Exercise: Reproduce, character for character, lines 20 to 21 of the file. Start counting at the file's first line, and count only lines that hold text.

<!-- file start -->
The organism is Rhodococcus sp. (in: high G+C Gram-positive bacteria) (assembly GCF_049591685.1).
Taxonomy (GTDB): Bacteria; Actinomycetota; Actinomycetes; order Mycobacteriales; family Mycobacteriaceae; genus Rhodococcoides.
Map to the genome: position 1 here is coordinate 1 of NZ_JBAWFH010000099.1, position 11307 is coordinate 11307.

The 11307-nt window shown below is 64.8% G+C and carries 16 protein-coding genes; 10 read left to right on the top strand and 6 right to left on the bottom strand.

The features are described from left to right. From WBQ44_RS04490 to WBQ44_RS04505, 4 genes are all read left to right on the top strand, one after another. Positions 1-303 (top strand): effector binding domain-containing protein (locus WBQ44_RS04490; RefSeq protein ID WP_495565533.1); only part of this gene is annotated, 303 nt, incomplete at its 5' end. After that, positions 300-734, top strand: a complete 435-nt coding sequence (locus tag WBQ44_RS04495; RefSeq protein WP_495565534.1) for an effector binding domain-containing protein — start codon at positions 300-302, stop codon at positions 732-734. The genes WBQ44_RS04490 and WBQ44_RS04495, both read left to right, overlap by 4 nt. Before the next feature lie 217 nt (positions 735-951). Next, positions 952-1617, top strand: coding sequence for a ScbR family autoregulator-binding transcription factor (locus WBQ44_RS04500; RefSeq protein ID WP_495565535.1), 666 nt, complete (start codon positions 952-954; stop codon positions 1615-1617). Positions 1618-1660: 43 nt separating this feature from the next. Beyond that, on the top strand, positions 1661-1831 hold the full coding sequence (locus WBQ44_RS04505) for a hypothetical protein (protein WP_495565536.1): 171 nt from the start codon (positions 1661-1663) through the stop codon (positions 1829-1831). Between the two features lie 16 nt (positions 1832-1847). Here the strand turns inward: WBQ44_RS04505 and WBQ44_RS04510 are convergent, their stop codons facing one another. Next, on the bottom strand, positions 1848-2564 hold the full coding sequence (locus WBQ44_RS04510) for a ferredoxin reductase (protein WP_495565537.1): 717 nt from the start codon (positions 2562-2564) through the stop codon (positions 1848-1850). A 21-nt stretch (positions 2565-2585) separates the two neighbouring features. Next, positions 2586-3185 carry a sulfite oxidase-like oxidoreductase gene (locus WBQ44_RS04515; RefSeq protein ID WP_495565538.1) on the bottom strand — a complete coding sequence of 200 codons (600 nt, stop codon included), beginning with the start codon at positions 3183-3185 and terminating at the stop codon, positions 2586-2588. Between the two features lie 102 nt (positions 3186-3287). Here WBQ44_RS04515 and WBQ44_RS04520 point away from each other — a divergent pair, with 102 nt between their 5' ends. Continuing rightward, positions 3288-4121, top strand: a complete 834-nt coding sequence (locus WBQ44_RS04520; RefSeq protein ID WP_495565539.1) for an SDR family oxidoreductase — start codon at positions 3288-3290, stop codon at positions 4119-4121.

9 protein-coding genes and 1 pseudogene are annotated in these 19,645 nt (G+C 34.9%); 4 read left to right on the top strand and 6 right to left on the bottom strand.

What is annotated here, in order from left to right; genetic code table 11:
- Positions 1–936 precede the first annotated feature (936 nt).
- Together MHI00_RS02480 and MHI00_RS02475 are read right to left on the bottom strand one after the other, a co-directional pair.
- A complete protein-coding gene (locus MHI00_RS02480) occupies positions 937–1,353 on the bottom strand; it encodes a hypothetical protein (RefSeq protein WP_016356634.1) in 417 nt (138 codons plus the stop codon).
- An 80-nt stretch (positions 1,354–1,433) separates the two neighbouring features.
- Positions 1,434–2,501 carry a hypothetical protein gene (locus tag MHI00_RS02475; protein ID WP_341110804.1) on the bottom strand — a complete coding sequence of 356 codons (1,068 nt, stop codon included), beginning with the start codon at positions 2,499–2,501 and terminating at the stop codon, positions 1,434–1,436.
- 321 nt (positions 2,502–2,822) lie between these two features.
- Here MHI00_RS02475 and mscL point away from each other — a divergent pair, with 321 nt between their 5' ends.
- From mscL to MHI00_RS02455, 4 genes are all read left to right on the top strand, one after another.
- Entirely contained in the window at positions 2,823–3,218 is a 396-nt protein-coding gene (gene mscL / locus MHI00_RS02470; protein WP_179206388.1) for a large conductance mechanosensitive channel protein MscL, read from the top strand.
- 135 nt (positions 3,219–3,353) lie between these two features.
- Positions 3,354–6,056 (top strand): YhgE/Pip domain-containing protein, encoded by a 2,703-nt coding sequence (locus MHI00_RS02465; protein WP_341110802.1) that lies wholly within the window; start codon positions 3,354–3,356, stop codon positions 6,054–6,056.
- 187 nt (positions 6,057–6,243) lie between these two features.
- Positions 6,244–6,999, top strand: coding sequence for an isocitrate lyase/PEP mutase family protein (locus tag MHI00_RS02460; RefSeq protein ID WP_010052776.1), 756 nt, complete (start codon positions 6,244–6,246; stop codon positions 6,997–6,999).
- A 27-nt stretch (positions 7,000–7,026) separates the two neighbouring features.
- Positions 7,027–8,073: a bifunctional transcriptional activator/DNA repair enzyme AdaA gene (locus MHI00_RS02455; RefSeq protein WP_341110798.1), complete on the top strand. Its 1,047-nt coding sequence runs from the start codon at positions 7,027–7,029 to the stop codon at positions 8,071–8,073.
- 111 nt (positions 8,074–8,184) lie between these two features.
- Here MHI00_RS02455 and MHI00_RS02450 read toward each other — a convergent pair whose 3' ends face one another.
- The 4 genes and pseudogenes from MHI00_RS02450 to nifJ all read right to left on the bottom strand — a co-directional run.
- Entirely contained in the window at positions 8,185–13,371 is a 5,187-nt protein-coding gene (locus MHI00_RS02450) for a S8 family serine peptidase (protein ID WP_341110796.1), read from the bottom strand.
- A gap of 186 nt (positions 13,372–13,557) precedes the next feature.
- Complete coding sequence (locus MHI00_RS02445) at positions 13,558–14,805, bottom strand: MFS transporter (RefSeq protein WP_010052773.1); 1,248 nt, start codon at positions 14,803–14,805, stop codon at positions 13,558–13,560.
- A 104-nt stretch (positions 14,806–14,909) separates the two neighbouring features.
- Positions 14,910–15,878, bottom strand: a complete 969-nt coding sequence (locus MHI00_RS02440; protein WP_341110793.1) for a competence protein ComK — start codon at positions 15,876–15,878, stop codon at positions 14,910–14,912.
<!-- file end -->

- Positions 6,244–6,999, top strand: coding sequence for an isocitrate lyase/PEP mutase family protein (locus tag MHI00_RS02460; RefSeq protein ID WP_010052776.1), 756 nt, complete (start codon positions 6,244–6,246; stop codon positions 6,997–6,999).
- A 27-nt stretch (positions 7,000–7,026) separates the two neighbouring features.